It’s impossible to read any book right now without pandemic specs on, and I found myself becoming irritated by Mangan’s almost pathological desire to be alone. I became a childhood reader because I was largely friendless – with Mangan, the relationship seems to have occurred the other way around, and she resents the incursion of other people on her solitude. Of course, it isn’t her fault that I am reading this after spending fully a quarter of a year by myself, but when I was a child I would have gladly cut off my right arm to have some friends. She assumes a relationship between being bookish and being unsociable that simply isn’t there for a lot of people, and that wound me up a little bit. Probably, if it hadn’t been for The Situation, it wouldn’t have bothered me nearly as much; if I’d read this three weeks ago before I was allowed to bubble with another household it would have bothered me much more. We can’t separate ourselves from our contexts. Towards the end of the book, she offers a defence of reading instead of pursuing friendships that – though I still disagree a little – certainly rings true:

A man in Brooklyn can think up a story about a boy riding through a purple tollbooth – a purple tollbooth, for heaven’s sake! – and twenty, thirty, forty, fifty years later (and counting!) it can delight and boggle the mind of an eight-year-old in Catford, a ten-year-old in Canberra, or anyone at any point in between. You can share the adventures of a large family in Otwell or a tiny one under the floorboards just by knowing how twenty-six letters variously combine and which way up to hold a book…. If that doesn’t strike you as a near-divine miracle, nothing will.

The book does have some very serious gaping holes. I suppose I can forgive Mangan for not writing about Mr Majeika, who did not fly his magic carpet into St Barty’s until 1984, or The Wreck of the Zanzibar, published in 1995, etched onto my heart a few years later. She only touches briefly on The Wolves of Willoughby Chase, though, which is unacceptable. Also, you can’t criticise the first Golden Age of children’s literature for being so white and upper-middle class, and then ignore my beloved Swallows and Amazons series, which featured the Death and Glories – the most brilliantly vivid working class characters I’ve ever come across in a children’s book – and the Swallows themselves, who were based on a mixed-race Anglo-Armenian family (though admittedly the Swallows’ ethnicity is left ambiguous, and Ransome downplayed the connection in later life after a falling out with their father).

Swallows And Amazons By Arthur Ransome
Neglected, shockingly, despite being one of the jewels of the Golden Age.

The overriding sensation I had as I sped through the book was that of thankfulness. I became a childhood bookworm for lonely reasons, but it has given me immeasurable pleasure over the years. As I read this, I was reminded of all the books that made me – the classics and non-classics that she touches on in the book, and the books she doesn’t mention that I can only remember a handful of details about. For instance, I was constantly reminded of a book I loved as a child that was set at a deserted old manor house, where the main character was a girl who could travel back in time on her horse. Careful googling leads me to believe that this book was Can I Get There By Candlelight? by Jean Slaughter Doty, and you’d best believe I ordered a copy before I’d closed Bookworm. I hope it holds up better than some of the other pony stories I loved as a child and have tried to reread recently. There were others, too, that I can’t locate – a girl moves in with an aunt and helps her with her sewing business; a girl who dances like an angel but comes from poverty gets to go backstage at the ballet and meet her hero. This is to say nothing of the remainder of my childhood literary diet, which was composed largely of Scripture Union novels, Nancy Drew, and the Babysitters’ Club.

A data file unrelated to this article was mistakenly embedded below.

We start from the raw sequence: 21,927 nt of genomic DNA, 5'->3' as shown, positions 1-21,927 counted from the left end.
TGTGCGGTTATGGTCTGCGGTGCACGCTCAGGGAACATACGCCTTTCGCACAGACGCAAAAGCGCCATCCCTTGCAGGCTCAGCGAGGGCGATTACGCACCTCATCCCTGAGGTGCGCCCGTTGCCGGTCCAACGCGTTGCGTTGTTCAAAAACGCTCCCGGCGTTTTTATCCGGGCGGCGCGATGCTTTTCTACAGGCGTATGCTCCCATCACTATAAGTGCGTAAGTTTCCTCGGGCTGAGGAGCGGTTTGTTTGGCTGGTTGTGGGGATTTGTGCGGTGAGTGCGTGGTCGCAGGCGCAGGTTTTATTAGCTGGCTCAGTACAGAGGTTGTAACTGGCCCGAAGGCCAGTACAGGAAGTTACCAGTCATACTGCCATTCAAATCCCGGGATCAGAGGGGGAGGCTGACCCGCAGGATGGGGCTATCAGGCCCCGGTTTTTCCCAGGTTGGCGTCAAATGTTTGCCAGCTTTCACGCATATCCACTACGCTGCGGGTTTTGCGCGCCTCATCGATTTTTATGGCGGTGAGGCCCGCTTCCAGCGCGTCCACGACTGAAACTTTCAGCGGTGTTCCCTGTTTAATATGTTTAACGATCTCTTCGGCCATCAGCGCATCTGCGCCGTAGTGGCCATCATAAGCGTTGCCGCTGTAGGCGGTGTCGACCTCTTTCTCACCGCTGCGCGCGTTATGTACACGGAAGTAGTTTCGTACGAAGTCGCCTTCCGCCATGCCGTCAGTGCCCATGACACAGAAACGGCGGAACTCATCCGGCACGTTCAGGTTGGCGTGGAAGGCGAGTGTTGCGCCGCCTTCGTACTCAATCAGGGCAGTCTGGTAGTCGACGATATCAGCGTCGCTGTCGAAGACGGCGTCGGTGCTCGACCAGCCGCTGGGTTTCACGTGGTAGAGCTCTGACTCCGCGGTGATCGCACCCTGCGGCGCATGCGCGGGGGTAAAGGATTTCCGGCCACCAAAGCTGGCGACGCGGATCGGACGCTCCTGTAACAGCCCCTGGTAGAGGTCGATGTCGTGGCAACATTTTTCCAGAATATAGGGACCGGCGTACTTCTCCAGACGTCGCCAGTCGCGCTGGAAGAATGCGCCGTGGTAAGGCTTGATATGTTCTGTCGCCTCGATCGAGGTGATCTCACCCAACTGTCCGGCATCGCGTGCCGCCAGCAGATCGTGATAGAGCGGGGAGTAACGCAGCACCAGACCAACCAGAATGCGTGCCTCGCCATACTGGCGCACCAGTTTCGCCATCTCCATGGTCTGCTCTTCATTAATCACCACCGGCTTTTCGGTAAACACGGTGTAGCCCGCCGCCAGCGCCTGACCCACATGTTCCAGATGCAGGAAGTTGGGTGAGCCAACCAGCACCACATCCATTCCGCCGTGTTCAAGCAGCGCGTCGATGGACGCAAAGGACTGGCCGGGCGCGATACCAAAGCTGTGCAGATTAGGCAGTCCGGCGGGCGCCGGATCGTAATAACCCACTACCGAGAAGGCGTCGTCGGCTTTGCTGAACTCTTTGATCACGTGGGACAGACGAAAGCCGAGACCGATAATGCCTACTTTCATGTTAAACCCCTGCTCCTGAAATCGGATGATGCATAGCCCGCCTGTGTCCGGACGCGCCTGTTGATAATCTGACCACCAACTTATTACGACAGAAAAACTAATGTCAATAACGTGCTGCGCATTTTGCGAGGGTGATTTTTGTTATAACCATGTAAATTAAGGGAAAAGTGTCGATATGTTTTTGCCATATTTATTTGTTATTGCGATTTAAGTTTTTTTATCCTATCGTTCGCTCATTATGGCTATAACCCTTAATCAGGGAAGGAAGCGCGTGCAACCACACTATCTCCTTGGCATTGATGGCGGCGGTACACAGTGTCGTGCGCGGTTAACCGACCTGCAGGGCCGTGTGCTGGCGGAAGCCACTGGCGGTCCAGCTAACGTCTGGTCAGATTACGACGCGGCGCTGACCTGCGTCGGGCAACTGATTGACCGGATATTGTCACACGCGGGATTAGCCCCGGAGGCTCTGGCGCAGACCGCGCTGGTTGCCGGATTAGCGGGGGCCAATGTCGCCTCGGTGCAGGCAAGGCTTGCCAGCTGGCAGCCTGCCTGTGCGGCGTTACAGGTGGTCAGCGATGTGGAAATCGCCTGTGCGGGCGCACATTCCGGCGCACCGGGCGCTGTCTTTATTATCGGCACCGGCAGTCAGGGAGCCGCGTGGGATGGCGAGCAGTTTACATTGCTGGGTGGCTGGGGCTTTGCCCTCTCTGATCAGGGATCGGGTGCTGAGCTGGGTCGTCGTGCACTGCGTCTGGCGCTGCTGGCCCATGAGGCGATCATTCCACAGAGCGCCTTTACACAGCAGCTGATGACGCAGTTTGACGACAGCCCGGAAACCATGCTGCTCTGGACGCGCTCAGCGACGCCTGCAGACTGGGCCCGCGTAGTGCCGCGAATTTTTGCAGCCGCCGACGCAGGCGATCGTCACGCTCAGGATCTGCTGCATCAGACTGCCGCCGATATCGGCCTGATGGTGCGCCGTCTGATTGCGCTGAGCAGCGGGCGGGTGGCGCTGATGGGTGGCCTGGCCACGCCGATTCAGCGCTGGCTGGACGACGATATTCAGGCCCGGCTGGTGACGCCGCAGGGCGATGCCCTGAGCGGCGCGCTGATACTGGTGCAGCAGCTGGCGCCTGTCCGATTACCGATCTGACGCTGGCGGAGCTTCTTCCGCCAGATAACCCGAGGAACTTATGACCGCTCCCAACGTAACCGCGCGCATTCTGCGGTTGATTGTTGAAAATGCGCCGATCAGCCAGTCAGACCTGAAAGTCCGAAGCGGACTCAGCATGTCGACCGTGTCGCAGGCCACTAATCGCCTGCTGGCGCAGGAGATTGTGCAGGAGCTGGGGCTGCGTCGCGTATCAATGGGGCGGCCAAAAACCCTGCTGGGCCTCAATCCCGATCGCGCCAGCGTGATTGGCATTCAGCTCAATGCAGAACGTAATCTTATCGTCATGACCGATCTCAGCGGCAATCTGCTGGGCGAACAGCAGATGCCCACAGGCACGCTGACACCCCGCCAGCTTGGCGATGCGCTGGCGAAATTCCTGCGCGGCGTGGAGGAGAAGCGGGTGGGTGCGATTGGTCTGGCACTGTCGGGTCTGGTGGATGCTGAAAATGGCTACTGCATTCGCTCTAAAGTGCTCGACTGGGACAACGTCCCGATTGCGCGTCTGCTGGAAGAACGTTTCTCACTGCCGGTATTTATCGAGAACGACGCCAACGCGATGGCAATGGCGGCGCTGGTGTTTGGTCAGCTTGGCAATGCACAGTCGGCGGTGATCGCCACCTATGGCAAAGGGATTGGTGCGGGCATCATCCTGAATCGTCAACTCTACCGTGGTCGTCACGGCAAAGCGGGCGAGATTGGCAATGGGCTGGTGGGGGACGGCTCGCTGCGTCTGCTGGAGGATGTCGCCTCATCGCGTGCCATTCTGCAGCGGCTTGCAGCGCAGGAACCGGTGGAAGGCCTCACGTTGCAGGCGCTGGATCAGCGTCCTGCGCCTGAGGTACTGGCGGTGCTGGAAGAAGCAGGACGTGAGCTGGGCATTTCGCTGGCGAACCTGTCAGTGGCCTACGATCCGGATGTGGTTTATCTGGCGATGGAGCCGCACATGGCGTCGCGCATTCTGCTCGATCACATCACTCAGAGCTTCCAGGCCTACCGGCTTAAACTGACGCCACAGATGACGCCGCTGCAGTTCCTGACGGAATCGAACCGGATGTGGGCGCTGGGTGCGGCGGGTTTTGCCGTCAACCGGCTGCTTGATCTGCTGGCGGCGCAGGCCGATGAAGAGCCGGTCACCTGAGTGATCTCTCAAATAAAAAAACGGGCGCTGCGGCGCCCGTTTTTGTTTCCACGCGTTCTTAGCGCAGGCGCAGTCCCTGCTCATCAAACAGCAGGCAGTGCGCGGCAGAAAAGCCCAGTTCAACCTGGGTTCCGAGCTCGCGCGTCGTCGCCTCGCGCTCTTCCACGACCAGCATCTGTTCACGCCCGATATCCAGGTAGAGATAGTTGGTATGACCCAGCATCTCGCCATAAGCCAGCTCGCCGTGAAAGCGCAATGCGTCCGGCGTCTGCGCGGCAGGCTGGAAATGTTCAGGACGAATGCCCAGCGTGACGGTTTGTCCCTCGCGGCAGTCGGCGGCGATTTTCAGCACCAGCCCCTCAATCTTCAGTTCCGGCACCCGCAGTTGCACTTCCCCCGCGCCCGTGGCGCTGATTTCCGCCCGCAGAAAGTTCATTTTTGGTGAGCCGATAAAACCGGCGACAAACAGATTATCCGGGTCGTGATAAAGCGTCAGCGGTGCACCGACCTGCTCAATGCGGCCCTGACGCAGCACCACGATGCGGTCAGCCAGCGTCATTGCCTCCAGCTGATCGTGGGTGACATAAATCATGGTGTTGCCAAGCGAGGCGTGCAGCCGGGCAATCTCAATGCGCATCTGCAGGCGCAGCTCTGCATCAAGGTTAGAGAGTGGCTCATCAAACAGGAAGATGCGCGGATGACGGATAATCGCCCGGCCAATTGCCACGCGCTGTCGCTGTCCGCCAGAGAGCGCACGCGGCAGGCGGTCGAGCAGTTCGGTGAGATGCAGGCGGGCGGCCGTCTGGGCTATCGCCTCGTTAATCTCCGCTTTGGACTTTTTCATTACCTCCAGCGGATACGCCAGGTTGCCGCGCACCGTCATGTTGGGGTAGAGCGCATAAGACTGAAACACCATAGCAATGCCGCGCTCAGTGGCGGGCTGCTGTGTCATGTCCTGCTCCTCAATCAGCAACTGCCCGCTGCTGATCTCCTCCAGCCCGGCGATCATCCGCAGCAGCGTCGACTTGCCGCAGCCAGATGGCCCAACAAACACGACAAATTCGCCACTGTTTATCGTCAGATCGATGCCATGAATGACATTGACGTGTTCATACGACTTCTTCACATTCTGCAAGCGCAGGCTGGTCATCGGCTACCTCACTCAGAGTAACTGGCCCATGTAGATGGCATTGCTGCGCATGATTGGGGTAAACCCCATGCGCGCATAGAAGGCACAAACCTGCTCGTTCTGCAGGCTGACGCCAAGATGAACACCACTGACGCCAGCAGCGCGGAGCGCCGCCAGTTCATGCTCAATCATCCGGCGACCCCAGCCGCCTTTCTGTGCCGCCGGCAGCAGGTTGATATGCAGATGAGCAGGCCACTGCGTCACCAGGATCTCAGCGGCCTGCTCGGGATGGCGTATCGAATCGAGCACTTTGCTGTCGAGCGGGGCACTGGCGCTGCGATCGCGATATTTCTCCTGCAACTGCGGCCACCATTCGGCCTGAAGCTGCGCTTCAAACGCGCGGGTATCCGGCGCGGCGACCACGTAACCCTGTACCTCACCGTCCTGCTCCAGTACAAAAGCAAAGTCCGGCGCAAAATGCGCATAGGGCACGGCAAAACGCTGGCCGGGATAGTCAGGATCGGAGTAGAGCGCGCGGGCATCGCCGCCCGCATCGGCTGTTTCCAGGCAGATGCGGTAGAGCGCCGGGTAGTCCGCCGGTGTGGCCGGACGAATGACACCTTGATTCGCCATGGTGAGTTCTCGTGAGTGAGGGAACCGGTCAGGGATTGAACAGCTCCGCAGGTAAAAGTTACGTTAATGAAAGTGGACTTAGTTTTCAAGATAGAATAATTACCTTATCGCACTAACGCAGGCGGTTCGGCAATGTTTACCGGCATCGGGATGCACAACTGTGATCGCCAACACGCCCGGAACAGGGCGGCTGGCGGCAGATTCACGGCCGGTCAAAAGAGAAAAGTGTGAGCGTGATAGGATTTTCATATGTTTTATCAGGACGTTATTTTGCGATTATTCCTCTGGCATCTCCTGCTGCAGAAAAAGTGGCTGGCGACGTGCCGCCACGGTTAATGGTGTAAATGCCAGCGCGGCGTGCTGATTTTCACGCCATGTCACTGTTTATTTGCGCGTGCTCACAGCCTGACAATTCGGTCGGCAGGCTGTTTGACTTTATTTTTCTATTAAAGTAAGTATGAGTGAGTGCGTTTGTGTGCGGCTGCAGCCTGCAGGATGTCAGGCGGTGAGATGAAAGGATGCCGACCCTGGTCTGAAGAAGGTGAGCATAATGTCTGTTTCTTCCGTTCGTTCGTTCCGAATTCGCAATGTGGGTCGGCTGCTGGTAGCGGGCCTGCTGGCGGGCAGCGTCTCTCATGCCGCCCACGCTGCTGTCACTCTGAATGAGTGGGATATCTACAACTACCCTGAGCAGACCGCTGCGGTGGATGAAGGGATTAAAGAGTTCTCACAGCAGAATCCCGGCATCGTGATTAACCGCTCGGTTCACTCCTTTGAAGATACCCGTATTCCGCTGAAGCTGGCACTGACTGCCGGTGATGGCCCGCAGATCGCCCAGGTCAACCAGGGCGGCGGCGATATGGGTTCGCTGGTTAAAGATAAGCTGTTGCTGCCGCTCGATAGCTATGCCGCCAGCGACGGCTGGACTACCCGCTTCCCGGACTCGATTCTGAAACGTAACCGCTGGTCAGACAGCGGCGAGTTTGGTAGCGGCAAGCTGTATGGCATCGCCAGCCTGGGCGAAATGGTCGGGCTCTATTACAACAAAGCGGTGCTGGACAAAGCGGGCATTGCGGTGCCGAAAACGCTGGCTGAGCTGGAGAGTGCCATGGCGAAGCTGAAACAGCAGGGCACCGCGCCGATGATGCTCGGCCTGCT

Can I Get There by Candlelight? by Jean Slaughter Doty
I hope this is in the “Ballet Twins” rather than the “Phantom Horse” category of rereading.

By the time I finished this book, I had purchased all of the following: The Wolves of Willoughby Chase by Joan Aitkin, The School-mouse by Dick King-Smith, and the aforementioned Can I Get There By Candlelight?Although none of these books really feature in Bookworm, it made me love them all over again, without having picked them up in two decades or more. Bookworm is one of the best books I’ve read so far this year, and I honestly cannot recommend it enough to any reader (or parent of a reader, as she offers some tips for dealing with a bookworm child towards the end). There is so much more I could write about this book, but this is already an unconscionably long review, so I will leave it at this: picking up Bookworm feels almost as magical as childhood reading itself does.

*Here is something that I have never understood: all authors’ creations are coloured by their beliefs, and this is particularly true with children’s books. Frances Hodgson Burnett incorporated her spiritualist beliefs into The Secret Garden, Little Women opens with the four girls getting copies of The Pilgrim’s Progress, and Anne Shirley becomes pretty devout over the course of the series. As for more modern children’s books, they are crammed full with secularism and individualism – the Dragon’s Green series, for instance, is remarkably sneery about anyone who has ever believed in anything, and literally has the plotline that only vegans are pure enough to be saved. Even the cleric characters are not part of any organised faith. Yet I have only ever seen CS Lewis, and occasionally Tolkien, getting criticised for writing stuff that reflects their beliefs. Why is it bad when they do it, but not for anyone else?

**Both sets of grandparents gave me books that were wildly inappropriate for my age and developmental stage, for which I will always be grateful. My maternal granddad gave me the first Adrian Mole book when I was about nine. It wasn’t until I reread it as an adult that I realised what all the documentation of “growth in cm” was all about.